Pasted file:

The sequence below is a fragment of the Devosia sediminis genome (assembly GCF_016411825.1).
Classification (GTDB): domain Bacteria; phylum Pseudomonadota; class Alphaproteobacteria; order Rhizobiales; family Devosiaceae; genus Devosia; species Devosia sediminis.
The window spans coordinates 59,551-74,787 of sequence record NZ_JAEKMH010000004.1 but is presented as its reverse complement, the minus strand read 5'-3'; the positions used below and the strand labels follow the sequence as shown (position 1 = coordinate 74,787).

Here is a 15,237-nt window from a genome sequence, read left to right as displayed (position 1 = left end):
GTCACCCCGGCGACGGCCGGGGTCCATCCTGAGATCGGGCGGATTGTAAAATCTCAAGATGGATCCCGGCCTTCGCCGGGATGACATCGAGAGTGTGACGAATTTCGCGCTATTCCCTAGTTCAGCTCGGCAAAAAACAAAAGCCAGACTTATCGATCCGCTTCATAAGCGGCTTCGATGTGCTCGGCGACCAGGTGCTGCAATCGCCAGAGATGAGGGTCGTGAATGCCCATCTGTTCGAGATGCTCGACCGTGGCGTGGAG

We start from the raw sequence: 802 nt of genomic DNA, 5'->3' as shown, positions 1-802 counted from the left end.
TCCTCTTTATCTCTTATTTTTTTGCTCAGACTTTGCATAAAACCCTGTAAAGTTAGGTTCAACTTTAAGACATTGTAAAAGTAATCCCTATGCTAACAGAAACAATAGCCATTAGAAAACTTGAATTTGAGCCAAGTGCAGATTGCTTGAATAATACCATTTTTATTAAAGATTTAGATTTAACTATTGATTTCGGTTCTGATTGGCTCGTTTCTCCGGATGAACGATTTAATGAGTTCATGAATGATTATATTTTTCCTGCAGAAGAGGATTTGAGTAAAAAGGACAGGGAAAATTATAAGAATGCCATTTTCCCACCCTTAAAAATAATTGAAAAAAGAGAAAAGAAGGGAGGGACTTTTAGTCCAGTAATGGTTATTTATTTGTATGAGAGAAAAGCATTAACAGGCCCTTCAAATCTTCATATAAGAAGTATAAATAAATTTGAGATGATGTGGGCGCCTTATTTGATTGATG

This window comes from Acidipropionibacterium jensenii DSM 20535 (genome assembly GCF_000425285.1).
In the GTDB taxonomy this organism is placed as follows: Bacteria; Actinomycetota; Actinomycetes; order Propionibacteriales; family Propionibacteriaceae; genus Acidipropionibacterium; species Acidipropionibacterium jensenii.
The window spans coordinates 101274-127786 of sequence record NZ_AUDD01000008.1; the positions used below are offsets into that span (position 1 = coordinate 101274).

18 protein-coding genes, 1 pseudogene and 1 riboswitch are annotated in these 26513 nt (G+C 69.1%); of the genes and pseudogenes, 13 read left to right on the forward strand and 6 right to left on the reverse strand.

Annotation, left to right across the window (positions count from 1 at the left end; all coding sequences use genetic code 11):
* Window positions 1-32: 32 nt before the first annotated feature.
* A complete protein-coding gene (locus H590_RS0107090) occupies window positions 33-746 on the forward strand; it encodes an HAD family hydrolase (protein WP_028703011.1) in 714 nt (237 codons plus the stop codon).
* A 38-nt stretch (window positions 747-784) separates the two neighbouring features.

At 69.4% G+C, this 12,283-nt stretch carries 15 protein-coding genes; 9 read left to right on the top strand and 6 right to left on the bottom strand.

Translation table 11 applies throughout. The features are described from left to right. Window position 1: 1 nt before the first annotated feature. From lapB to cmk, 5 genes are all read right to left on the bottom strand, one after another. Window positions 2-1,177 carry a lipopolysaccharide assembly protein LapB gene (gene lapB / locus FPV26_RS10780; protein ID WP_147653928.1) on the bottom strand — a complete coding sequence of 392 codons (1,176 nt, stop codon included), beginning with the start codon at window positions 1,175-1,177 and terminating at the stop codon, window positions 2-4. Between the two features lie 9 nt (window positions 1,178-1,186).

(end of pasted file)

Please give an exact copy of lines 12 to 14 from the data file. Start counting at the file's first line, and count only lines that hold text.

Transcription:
Annotation, left to right across the window (positions count from 1 at the left end; all coding sequences use genetic code 11):
* Window positions 1-32: 32 nt before the first annotated feature.
* A complete protein-coding gene (locus H590_RS0107090) occupies window positions 33-746 on the forward strand; it encodes an HAD family hydrolase (protein WP_028703011.1) in 714 nt (237 codons plus the stop codon).